Adding one other thought for clarity

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ryn2

There’s a difference between really understanding where you’re coming from and (not understanding that, but at least) understanding that the two of you see things very differently and the situation is very miserable for you.  The latter doesn’t solve the mismatch but for some it’s better than complete ignorance.

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Telecaster68
1 hour ago, ryn2 said:

The ace doesn’t speak that code, though.  They’re going to hear something more like “I’m feeling forgotten about and need reassuring,” and if you drop the conversation after they try to be reassuring they don’t know they haven’t succeeded.

So the real difference is actually that someone thinks saying 'you're on my radar' once then not changing their behaviour is going to make their partner feel reassured....

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ryn2
3 minutes ago, Telecaster68 said:

So the real difference is actually that someone thinks saying 'you're on my radar' once then not changing their behaviour is going to make their partner feel reassured....

How do they know what behavior to change... or even that behavior needs changing?

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ryn2

“When you X, I feel like I’m not even on your radar,” goes a lot farther in terms of helping with behavior/understanding.  The “I feel” part alone is internal to the speaker.

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Telecaster68
4 minutes ago, ryn2 said:

How do they know what behavior to change... or even that behavior needs changing?

Surely it's clear that not being on someone's radar isn't a good thing, therefore a change is needed? And just showing more interest, asking questions, actually holding up your end of conversations.... All the stuff that was clear earlier in the relationship, in other words. Not to the same extent, but more than before. 

 

Or just ask that question. Asking in itself shows you're not ignoring it. 

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ryn2
14 minutes ago, Telecaster68 said:

Surely it's clear that not being on someone's radar isn't a good thing, therefore a change is needed? And just showing more interest, asking questions, actually holding up your end of conversations.... All the stuff that was clear earlier in the relationship, in other words. Not to the same extent, but more than before.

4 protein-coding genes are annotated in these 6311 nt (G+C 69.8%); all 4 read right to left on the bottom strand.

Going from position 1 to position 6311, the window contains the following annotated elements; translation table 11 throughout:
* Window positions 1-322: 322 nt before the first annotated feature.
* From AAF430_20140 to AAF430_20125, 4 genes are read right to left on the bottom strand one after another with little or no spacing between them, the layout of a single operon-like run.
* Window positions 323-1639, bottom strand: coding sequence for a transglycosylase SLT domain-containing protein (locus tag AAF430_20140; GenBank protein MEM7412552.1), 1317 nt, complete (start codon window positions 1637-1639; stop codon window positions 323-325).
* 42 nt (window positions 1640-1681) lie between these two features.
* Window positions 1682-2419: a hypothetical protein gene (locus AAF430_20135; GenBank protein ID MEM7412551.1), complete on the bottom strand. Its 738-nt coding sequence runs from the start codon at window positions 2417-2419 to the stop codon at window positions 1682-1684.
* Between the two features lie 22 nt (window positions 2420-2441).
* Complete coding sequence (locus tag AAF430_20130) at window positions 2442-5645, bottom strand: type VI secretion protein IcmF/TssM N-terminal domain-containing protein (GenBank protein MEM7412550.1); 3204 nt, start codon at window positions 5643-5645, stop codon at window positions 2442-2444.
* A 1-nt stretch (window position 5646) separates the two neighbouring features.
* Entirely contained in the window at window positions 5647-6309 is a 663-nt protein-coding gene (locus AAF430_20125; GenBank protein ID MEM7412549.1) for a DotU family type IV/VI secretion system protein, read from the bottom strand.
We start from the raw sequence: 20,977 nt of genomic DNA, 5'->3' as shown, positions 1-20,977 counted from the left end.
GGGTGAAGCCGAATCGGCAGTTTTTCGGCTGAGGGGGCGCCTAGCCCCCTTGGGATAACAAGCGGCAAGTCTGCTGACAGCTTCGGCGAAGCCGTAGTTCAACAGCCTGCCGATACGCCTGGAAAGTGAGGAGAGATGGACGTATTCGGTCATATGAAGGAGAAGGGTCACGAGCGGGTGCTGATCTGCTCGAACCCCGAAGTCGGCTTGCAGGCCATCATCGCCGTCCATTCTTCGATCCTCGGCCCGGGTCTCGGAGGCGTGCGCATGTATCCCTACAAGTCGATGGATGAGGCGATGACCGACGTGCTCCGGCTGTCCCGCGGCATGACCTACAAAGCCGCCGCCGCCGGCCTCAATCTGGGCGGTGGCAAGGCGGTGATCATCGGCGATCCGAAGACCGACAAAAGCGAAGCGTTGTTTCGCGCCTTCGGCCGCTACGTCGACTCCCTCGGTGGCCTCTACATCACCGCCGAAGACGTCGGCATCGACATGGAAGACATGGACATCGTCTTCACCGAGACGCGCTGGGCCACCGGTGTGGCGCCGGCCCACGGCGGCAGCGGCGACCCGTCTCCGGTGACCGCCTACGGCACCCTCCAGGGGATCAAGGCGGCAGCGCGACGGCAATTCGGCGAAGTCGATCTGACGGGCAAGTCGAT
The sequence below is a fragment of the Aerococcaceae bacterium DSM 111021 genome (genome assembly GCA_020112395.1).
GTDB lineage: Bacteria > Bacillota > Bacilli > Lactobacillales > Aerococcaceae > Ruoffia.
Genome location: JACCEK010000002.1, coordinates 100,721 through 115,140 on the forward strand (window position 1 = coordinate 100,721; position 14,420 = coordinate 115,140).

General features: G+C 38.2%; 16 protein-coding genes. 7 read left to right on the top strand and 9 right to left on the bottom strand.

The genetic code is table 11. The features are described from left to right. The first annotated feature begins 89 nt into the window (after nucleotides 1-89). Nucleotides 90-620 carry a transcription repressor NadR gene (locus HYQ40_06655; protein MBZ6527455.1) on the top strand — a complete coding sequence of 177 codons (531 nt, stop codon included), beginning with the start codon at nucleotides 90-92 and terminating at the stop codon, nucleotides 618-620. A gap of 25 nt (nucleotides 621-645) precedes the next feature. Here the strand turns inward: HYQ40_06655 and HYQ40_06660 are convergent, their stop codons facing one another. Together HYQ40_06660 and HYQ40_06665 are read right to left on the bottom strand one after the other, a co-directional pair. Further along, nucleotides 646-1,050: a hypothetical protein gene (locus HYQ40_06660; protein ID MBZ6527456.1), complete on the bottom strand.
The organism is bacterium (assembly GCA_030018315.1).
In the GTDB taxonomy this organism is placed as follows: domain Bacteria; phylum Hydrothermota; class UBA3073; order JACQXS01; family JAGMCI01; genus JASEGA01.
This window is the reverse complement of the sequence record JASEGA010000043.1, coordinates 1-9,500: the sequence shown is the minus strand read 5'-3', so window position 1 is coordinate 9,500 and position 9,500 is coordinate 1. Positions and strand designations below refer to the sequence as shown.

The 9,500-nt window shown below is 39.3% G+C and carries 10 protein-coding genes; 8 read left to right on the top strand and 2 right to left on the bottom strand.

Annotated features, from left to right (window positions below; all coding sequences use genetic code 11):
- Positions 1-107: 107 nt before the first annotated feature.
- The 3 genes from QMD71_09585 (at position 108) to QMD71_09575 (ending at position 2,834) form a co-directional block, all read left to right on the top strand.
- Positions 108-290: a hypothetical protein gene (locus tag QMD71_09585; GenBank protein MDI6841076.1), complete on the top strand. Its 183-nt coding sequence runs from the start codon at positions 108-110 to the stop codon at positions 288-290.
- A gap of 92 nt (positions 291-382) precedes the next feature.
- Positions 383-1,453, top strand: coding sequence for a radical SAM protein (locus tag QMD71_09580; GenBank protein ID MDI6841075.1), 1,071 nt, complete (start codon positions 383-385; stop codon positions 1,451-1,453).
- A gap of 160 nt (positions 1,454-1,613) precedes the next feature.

Or just ask that question. Asking in itself shows you're not ignoring it. 

Yeah, but if “on my radar” is sexually-related for the sexual and just general interaction for the ace it gets confusing.  The ace gives more general attention and the sexual gets no happier.

 

Also, your feelings are your own to address... so putting someone else in charge of “making” you happy, e.g., isn’t healthy or fair... 

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Telecaster68
4 minutes ago, ryn2 said:

Yeah, but if “on my radar” is sexually-related for the sexual and just general interaction for the ace it gets confusing.  The ace gives more general attention and the sexual gets no happier.

 

Also, your feelings are your own to address... so putting someone else in charge of “making” you happy, e.g., isn’t healthy or fair... 

It's both sexual and nonsexual. They're not separate things. 

 

You're right, I was putting too much reliance on someone else for happiness, but on the other hand, I don't think a relationship in which one partner can be fine for months while knowing the other is miserable as fuck over the relationship is particularly healthy either.